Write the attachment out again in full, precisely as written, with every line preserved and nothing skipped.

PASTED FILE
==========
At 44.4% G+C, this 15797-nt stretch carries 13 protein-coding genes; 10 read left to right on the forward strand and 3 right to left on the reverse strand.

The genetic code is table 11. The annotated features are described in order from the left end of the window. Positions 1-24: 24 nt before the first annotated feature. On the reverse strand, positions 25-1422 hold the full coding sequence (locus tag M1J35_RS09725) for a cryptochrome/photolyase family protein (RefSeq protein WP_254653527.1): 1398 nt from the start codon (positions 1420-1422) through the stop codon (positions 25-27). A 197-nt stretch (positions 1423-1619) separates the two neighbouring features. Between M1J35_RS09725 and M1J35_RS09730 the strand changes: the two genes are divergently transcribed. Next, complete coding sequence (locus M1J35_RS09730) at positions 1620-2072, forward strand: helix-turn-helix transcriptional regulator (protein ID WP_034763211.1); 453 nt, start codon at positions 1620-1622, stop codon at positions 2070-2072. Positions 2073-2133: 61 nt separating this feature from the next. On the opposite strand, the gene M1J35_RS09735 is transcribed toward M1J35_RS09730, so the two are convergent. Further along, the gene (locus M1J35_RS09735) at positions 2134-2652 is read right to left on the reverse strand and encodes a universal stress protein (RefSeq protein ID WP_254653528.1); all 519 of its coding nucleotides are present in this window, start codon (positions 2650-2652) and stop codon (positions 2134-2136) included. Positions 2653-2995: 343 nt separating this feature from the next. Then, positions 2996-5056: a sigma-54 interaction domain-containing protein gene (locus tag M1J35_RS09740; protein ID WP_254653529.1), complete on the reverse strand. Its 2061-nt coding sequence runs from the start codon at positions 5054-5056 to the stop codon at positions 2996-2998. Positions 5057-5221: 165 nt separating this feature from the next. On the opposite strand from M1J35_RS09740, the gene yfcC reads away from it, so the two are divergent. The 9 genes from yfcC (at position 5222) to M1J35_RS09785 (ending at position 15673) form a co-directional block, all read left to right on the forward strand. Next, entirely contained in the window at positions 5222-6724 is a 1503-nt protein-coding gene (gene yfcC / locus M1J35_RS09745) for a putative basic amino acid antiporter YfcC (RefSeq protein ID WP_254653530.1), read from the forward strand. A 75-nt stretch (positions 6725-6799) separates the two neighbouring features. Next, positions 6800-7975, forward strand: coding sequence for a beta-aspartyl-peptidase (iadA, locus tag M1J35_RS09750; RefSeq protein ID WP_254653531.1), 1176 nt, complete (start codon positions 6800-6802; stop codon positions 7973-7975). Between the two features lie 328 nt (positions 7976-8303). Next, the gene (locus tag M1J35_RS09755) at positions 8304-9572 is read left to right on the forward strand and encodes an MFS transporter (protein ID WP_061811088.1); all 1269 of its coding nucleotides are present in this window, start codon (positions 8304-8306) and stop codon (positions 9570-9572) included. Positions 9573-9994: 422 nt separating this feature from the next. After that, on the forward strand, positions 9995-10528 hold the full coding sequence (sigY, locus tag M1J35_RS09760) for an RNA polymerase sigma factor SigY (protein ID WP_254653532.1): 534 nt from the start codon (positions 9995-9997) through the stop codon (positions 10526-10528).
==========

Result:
At 44.4% G+C, this 15797-nt stretch carries 13 protein-coding genes; 10 read left to right on the forward strand and 3 right to left on the reverse strand.

The genetic code is table 11. The annotated features are described in order from the left end of the window. Positions 1-24: 24 nt before the first annotated feature. On the reverse strand, positions 25-1422 hold the full coding sequence (locus tag M1J35_RS09725) for a cryptochrome/photolyase family protein (RefSeq protein WP_254653527.1): 1398 nt from the start codon (positions 1420-1422) through the stop codon (positions 25-27). A 197-nt stretch (positions 1423-1619) separates the two neighbouring features. Between M1J35_RS09725 and M1J35_RS09730 the strand changes: the two genes are divergently transcribed. Next, complete coding sequence (locus M1J35_RS09730) at positions 1620-2072, forward strand: helix-turn-helix transcriptional regulator (protein ID WP_034763211.1); 453 nt, start codon at positions 1620-1622, stop codon at positions 2070-2072. Positions 2073-2133: 61 nt separating this feature from the next. On the opposite strand, the gene M1J35_RS09735 is transcribed toward M1J35_RS09730, so the two are convergent. Further along, the gene (locus M1J35_RS09735) at positions 2134-2652 is read right to left on the reverse strand and encodes a universal stress protein (RefSeq protein ID WP_254653528.1); all 519 of its coding nucleotides are present in this window, start codon (positions 2650-2652) and stop codon (positions 2134-2136) included. Positions 2653-2995: 343 nt separating this feature from the next. Then, positions 2996-5056: a sigma-54 interaction domain-containing protein gene (locus tag M1J35_RS09740; protein ID WP_254653529.1), complete on the reverse strand. Its 2061-nt coding sequence runs from the start codon at positions 5054-5056 to the stop codon at positions 2996-2998. Positions 5057-5221: 165 nt separating this feature from the next. On the opposite strand from M1J35_RS09740, the gene yfcC reads away from it, so the two are divergent. The 9 genes from yfcC (at position 5222) to M1J35_RS09785 (ending at position 15673) form a co-directional block, all read left to right on the forward strand. Next, entirely contained in the window at positions 5222-6724 is a 1503-nt protein-coding gene (gene yfcC / locus M1J35_RS09745) for a putative basic amino acid antiporter YfcC (RefSeq protein ID WP_254653530.1), read from the forward strand. A 75-nt stretch (positions 6725-6799) separates the two neighbouring features. Next, positions 6800-7975, forward strand: coding sequence for a beta-aspartyl-peptidase (iadA, locus tag M1J35_RS09750; RefSeq protein ID WP_254653531.1), 1176 nt, complete (start codon positions 6800-6802; stop codon positions 7973-7975). Between the two features lie 328 nt (positions 7976-8303). Next, the gene (locus tag M1J35_RS09755) at positions 8304-9572 is read left to right on the forward strand and encodes an MFS transporter (protein ID WP_061811088.1); all 1269 of its coding nucleotides are present in this window, start codon (positions 8304-8306) and stop codon (positions 9570-9572) included. Positions 9573-9994: 422 nt separating this feature from the next. After that, on the forward strand, positions 9995-10528 hold the full coding sequence (sigY, locus tag M1J35_RS09760) for an RNA polymerase sigma factor SigY (protein ID WP_254653532.1): 534 nt from the start codon (positions 9995-9997) through the stop codon (positions 10526-10528).